story | Michael Sagna, Staff Writer
Illustration | Kosuke Nakamura, Illustrator
Disclaimer: Online dating use within Yale-NUS was covered in this article written in 2017.
Freshman year in Yale-NUS College is, by no means, easy. It is for this reason that many of us try to ground ourselves, refusing to complicate our lives any further by staying in relationships with people from back home, taking on unnecessary responsibilities, and of course participating in the most complicated and emotionally tiring of all activities — online dating. It is in anticipation of this chaos that, en route to Singapore, I deleted all of the dating apps from my phone, making myself a promise —
“I will not use any dating apps until the end of semester one.”
My motivations behind this pledge were quite simple. I did not want apps like Tinder, Bumble, and Grindr to hinder my integration into the Yale-NUS community and therefore my college experience. I wanted to get to know our student body, both romantically and platonically, before I started going on dates with guys all over Singapore. Dating apps, I thought to myself, would be a distraction from my new life, as well as become a rabbit hole in terms of their addictiveness. This would also allow extra time for me to concentrate on my friendships, sitting at dinners from six until eight, saying yes to spontaneous Foodclique trips, and of course enjoying Grab-scooters whilst they were still legal.
And at the beginning of the semester, it was (unsurprisingly) easy to keep off of dating apps — after all, when everything is fresh and new, Tinder is the last thing you think about. Orientation for me was a chaotic blur of introductory meetings, eating food I had never heard of at hawker centres all over the island, and socialising with people I would never speak to again. The constant stimulation provided by the new environment was physically and emotionally exhausting, though certainly fun. We were kept occupied by a domestic wanderlust, constantly looking for cool new places to go.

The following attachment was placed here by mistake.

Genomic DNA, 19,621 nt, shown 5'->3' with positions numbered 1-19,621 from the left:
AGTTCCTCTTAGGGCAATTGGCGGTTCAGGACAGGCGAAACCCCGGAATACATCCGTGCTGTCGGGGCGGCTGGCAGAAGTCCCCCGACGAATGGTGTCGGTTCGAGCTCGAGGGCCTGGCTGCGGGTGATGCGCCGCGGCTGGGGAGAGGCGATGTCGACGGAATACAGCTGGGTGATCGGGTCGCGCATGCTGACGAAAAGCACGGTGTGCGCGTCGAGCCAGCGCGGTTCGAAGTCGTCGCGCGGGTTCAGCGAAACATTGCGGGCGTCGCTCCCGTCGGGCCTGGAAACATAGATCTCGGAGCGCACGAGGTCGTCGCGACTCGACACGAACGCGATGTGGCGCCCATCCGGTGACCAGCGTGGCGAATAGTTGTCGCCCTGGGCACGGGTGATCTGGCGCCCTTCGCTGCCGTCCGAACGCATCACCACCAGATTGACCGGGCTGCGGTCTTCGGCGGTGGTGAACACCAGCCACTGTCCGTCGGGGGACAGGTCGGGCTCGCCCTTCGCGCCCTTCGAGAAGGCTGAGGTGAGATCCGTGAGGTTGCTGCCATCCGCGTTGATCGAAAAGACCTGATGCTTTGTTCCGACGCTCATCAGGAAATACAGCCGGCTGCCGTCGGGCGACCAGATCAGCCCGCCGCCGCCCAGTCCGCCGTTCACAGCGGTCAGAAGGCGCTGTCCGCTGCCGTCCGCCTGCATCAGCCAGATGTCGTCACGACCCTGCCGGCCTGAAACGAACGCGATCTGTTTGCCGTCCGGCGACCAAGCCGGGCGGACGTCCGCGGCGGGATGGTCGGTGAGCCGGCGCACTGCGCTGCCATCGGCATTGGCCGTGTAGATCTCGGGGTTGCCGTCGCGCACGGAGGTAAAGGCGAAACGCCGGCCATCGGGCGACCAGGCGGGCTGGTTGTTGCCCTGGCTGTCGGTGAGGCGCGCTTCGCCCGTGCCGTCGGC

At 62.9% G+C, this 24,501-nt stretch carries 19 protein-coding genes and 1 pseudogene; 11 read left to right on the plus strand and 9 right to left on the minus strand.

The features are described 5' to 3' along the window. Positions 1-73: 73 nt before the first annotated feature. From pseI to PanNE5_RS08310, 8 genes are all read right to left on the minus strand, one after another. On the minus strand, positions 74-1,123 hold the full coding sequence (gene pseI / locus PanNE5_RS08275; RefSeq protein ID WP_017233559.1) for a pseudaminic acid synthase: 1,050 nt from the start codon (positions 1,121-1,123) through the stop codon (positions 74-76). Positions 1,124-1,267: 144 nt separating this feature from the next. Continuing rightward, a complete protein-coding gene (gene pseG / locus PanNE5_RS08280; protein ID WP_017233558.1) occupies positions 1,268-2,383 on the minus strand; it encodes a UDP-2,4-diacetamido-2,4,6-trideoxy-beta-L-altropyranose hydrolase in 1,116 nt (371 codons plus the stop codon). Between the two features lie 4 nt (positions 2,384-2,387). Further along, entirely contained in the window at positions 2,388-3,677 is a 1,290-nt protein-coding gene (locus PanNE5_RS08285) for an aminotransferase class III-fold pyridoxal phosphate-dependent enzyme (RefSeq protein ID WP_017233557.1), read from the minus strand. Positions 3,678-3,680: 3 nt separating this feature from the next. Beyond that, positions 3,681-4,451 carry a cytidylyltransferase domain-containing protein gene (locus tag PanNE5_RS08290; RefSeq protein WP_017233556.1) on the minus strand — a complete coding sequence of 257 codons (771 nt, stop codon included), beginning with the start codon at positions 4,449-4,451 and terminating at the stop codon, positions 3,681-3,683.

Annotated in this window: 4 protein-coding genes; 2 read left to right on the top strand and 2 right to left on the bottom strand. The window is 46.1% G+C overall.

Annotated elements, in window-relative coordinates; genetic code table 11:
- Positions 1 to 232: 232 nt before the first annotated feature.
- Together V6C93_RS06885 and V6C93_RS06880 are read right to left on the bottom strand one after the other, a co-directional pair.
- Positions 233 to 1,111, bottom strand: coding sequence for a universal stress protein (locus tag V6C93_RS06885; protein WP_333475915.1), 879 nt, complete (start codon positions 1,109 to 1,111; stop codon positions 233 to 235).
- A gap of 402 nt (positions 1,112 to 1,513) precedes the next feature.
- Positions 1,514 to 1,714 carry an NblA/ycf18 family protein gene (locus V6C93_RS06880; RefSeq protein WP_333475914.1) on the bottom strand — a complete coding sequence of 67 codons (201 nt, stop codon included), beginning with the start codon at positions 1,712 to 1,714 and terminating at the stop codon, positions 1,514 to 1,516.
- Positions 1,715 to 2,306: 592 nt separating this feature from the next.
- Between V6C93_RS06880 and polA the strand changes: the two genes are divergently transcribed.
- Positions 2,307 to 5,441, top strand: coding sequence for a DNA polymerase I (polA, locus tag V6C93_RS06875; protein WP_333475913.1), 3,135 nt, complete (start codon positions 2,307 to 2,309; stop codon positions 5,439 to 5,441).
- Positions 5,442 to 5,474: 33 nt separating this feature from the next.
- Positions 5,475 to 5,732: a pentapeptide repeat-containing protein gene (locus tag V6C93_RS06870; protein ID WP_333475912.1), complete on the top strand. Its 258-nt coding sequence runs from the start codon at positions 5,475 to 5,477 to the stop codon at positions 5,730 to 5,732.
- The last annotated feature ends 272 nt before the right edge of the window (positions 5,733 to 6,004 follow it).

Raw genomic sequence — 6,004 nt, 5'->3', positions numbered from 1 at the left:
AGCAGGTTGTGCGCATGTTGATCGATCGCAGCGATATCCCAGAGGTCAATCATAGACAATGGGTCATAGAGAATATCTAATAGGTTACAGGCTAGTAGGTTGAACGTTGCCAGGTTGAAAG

Life did not get any less hectic with the onset of Common Curriculum classes, marking the end of a period of incessant introductions and our initiation into a more academically focused college experience. Readings and assignments began to occupy most of our time, and conversations with friends rapidly shifted to discussions about the multiple scandals which have plagued our college this year. In addition to this, a close friend decided to join me in my vow, providing me with a support system and companion in app abstinence. The buildup to Week 7 excited some of us, and led to others to despair, while many of us started to explore Singapore’s nightlife.
Recess week allowed both the space and time necessary for introspection. It was at this point that we realised our friendships had started to solidify, and many of us started feeling more comfortable at Yale-NUS. Hidden behind a haze, the sun still shone, and many of us began to feel optimistic about our four years at the college. Week 7 saw some of us exploring more of Asia, whereas others explored more familiar places like Pulau Ubin and the forever cursed R Studio.
Life started to become more stable and monotonous after Week 7, and Tinder became an increasingly attractive option to add some excitement to our lives. Monsoon season started, and the campus became grayer than ever before, drained of the saturated greens and warm tones that we had become used to. Many of us, however, had our dating cravings placated by the audacious promises made by the Aphrodite Project — an ambitious matchmaking project founded by NUS students which used an algorithm to help us ‘find love’ in the form of ‘one final match’. A lot of us lurched at the opportunity to answer the sixty-question form. We expected the result to be a reflection of ourselves, and awaited the responses eagerly. Postponement after postponement, we were repeatedly disappointed after getting our hopes up.
It was at this point that I started questioning the pledge I had made three months prior, and to be fair I had gotten to know our College’s population well. (If we’re honest, when you study in a college with one thousand students, it’s not too hard to do so.) I felt that I lacked spontaneity in my life, and needed encounters with people outside of the bubble to break the repetitiveness which had, at this point in the semester, become a cornerstone of Yale-NUS life.
In addition to this, my participation in the Love and Marriage Week 7 hadn’t exactly helped me stay off of the apps. Day after day we learned about declining marriage rates, and how desperate things were becoming for Singaporean singles. We also got the chance to interview the Social Development Network, a government agency which facilitates dating and marriage in Singapore by hosting and sponsoring events where Singaporeans can meet each other. We were bombarded with messages about the importance of dating seriously as soon as possible, and preferably in university, adding nothing to the Week 7 apart from unnecessary stress about an aspect of our lives most of us didn’t even want to think about.